In VMware Integrated OpenStack, cloud administrators manage permissions through users, groups, and project definitions and datapath isolation across the compute, storage, and networking.

Allowing multiple users to share the VMware SDDC environment while ensuring complete separation is a key feature of VMware Integrated OpenStack. VIO offers ways to share virtual resources between tenants but maintains complete separation where needed.

VIO performs tenant isolation in various ways including:

  • Keystone API and Dashboard authentication and authorization

  • Private images in Glance Image Catalog

  • Network traffic isolation between user groups using VRF

  • Compute isolation

The following figure illustrates how a fully integrated VMware Integrated OpenStack Compute Zone, Project and Tenant Virtual Data Center (Tenant VDC), NSX-T segments, and Tier-1 gateways can be leveraged to provide a multitenant environment for deploying VNFs.

Figure 1. Private Cloud with Multiple Tenants
Private Cloud with Multiple Tenants

This section describes the user isolation using Keystone. The subsequent sections describe resource isolation as part of the OpenStack services design.


The OpenStack Keystone Identity service provides a single point of integration for managing authentication, authorization, and a catalog of services. After a user is authenticated with Keystone, an authorization token is returned by the identity service. An end-user can use the authorization token to access other OpenStack services based on the authorization rules (policy.json). The Identity service user database can be internal or integrated with some external user management systems.

As an alternative to maintaining an independent local keystone user database, VIO provides the capability to reference the enterprise Active Directory (AD) Lightweight Directory Authentication Protocol (LDAP) services for authentication. In addition to LDAP, Federated identity integration with SAML2 or OIDC with external Identity providers are also possible.

OpenStack Projects

Projects in OpenStack are equal to tenants in Telco Cloud Infrastructure. A project is an administrative container where telco workloads are deployed and managed.

An OpenStack project maps to a group of users and groups. OpenStack has a construct called Quotas that allows you to set an upper limit for resources such as vCPUs, memory, number of instances, networks, ports, subnets, and so on. Quotas are configured at the OpenStack Project level. The values used for quotas have no direct reference to the existing infrastructure capacity. Quotas on OpenStack are configured independent of the underlying platform. Quotas are enforced at OpenStack services such as Nova, Neutron, Cinder, and Glance.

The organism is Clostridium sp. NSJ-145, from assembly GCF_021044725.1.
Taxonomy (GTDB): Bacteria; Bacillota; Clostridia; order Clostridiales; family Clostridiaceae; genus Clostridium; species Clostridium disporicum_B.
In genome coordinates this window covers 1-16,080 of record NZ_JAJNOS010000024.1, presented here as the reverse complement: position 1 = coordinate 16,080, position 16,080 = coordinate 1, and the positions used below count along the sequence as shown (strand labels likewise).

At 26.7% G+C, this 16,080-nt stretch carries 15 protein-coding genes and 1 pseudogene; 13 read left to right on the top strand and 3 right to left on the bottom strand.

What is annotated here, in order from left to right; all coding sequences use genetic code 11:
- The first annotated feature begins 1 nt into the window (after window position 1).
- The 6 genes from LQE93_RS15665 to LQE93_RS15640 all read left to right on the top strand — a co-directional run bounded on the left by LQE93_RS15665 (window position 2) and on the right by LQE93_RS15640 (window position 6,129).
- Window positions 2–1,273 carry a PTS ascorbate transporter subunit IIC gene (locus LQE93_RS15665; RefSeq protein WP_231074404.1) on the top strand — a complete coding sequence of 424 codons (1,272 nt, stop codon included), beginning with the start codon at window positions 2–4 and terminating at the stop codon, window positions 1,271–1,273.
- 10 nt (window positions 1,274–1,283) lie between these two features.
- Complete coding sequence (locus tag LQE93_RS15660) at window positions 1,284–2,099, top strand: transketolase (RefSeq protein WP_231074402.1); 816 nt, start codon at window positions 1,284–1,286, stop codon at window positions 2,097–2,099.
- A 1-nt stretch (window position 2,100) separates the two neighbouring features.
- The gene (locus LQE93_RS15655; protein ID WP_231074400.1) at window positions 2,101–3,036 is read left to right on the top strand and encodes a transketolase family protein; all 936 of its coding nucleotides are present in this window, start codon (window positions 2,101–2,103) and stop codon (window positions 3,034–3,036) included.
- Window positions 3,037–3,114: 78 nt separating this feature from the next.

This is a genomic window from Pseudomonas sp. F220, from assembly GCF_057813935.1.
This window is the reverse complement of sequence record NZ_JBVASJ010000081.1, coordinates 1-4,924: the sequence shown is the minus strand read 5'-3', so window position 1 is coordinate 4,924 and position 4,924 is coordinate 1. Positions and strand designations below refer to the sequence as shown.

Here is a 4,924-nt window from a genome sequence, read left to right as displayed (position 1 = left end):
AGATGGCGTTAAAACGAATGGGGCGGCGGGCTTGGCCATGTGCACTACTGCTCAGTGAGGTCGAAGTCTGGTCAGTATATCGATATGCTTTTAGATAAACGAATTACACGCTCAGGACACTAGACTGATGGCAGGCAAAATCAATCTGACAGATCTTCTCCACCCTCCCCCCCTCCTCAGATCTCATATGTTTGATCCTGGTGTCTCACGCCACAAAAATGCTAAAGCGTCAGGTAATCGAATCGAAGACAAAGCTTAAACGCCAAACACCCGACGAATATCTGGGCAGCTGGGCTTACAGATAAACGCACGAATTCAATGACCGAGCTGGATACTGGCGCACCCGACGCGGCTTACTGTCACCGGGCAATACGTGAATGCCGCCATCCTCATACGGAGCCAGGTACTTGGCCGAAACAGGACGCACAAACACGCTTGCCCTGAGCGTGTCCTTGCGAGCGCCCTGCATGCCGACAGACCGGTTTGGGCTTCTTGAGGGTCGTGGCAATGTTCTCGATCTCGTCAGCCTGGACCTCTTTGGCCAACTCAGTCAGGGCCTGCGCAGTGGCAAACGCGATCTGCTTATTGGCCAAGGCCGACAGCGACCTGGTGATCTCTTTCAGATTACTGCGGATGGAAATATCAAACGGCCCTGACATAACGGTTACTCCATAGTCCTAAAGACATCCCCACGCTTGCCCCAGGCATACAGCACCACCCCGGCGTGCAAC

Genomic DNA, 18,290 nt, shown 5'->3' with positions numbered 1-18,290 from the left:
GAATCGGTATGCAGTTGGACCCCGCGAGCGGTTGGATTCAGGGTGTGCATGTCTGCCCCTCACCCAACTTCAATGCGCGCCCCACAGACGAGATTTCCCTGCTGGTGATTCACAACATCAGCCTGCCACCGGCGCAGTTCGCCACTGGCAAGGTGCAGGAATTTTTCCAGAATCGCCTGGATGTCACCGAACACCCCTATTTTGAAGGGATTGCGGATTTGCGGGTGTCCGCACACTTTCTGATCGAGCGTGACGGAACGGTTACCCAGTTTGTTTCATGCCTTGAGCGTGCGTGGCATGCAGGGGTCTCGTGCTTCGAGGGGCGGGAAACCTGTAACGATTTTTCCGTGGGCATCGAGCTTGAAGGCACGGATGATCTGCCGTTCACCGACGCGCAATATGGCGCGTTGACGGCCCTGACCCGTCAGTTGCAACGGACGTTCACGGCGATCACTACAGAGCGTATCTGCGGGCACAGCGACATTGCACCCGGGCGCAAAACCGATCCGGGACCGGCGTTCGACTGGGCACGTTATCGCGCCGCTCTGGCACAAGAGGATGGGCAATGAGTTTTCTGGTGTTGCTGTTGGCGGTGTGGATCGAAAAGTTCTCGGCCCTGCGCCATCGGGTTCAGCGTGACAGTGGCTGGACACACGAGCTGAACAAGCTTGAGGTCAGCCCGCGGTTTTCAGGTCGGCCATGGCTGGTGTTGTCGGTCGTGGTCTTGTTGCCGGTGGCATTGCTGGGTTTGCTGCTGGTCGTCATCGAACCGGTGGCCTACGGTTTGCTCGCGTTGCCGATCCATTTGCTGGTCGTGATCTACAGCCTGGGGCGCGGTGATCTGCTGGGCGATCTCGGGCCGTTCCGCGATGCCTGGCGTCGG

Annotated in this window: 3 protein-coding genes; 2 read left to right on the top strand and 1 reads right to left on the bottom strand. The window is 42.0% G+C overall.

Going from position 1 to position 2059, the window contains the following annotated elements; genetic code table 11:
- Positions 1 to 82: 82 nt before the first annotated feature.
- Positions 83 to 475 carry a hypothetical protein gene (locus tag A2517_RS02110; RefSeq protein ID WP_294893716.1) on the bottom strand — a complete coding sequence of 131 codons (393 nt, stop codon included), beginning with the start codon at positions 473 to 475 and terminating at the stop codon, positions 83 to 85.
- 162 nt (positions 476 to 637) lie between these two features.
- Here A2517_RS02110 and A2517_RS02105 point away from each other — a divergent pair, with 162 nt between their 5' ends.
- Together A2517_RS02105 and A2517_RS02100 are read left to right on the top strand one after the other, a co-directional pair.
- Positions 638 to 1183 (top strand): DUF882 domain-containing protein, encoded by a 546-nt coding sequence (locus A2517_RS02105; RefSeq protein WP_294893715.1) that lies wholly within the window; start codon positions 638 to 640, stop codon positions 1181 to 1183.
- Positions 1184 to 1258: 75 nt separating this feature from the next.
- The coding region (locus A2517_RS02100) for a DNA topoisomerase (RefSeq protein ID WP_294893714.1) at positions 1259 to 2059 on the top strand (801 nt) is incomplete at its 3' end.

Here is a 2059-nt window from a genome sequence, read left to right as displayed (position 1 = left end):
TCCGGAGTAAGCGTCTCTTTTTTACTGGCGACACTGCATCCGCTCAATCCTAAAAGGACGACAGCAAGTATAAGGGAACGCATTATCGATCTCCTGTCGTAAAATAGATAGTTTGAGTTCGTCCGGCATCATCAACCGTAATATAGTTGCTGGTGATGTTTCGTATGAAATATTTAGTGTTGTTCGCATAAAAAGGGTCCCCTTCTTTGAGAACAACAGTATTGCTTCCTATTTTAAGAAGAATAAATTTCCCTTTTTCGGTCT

Domains are a high-level grouping for projects, users, and groups. Domains can be used as a way to delegate management of OpenStack resources. A user can be a member of multiple domains if an appropriate assignment is granted. Keystone provides a default domain called Default. For most Telco use cases, a single Domain is more than sufficient for the user and group isolation.

Tenant VDC

A Tenant VDC allows the creation of virtual data centers for tenants under different compute nodes that offer specific SLA levels for each telco workload. While quotas on projects set limits on the OpenStack resources, Tenant VDCs allow limits and reservations on a specific class of resources or compute nodes based on the existing capacity and provide resource guarantees for tenants. The vSphere platform enforces limits and guarantees resources allocated to a tenant on a given compute node and completely avoids noisy neighbor scenarios in a multitenant environment. The following three types of policies are supported:

  • Pay-as-you-go

  • Reservation Pool

  • Allocation Pool

Figure 2. Tenant VDC for VNF Resource Allocation
Tenant VDC for VNF Resource Allocation

Tenancy Design Recommendations

Design Recommendation

Design Justification

Design Implication

Integrate VIO Identity service with an external user database such as AD.

  • Central user administrator

  • Ability to add or revoke users globally without having to visit every deployment.

Requires a deep understanding of the corporate user directory structure to onboard only required users into VIO.

Use OpenStack domain only in scenarios where the delegate management access to users and groups outside of the traditional Cloud Admin role is required. Otherwise, use OpenStack projects to provide Tenant isolation.

  • Multiple Domains complicate user management, and also it is not possible to set usage quota at a domain level.


Use Tenant VDCs to guarantee resources for tenants and avoid noisy neighbor scenarios

  • Tenant VDC complements OpenStack project Quota by providing resource guarantee on the virtualized infrastructure.

  • Tenant VDC increases SLA per VNF.

When using Tenant VDC, create a new default V DC with no reservation and map all default flavors to the new VDC.

Avoid updating OpenStack policy.json if there are alternative ways to accomplish the same task.

  • Snowflake avoidance

  • Upgrade compatibility, while many non-default changes can seem trivial. VMware cannot guarantee upstream implementation will always be backward compatible when moving between releases. Therefore, customers must maintain day-2 changes.